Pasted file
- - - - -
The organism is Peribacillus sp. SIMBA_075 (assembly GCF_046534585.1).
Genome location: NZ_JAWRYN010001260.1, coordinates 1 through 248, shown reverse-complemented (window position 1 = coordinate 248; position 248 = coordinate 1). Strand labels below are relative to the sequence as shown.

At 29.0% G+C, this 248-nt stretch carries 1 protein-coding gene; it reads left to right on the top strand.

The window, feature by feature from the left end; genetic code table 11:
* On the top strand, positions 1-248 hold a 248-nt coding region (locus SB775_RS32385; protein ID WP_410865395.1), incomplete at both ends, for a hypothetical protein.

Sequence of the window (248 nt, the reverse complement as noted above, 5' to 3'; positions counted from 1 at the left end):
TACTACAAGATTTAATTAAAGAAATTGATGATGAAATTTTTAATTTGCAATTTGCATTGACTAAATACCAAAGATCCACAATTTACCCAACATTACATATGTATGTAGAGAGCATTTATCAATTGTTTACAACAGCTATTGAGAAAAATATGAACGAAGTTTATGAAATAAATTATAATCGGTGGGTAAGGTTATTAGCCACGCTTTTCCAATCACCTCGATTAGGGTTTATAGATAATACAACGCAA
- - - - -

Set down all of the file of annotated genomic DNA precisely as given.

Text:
The organism is Peribacillus sp. SIMBA_075 (assembly GCF_046534585.1).
Genome location: NZ_JAWRYN010001260.1, coordinates 1 through 248, shown reverse-complemented (window position 1 = coordinate 248; position 248 = coordinate 1). Strand labels below are relative to the sequence as shown.

At 29.0% G+C, this 248-nt stretch carries 1 protein-coding gene; it reads left to right on the top strand.

The window, feature by feature from the left end; genetic code table 11:
* On the top strand, positions 1-248 hold a 248-nt coding region (locus SB775_RS32385; protein ID WP_410865395.1), incomplete at both ends, for a hypothetical protein.

Sequence of the window (248 nt, the reverse complement as noted above, 5' to 3'; positions counted from 1 at the left end):
TACTACAAGATTTAATTAAAGAAATTGATGATGAAATTTTTAATTTGCAATTTGCATTGACTAAATACCAAAGATCCACAATTTACCCAACATTACATATGTATGTAGAGAGCATTTATCAATTGTTTACAACAGCTATTGAGAAAAATATGAACGAAGTTTATGAAATAAATTATAATCGGTGGGTAAGGTTATTAGCCACGCTTTTCCAATCACCTCGATTAGGGTTTATAGATAATACAACGCAA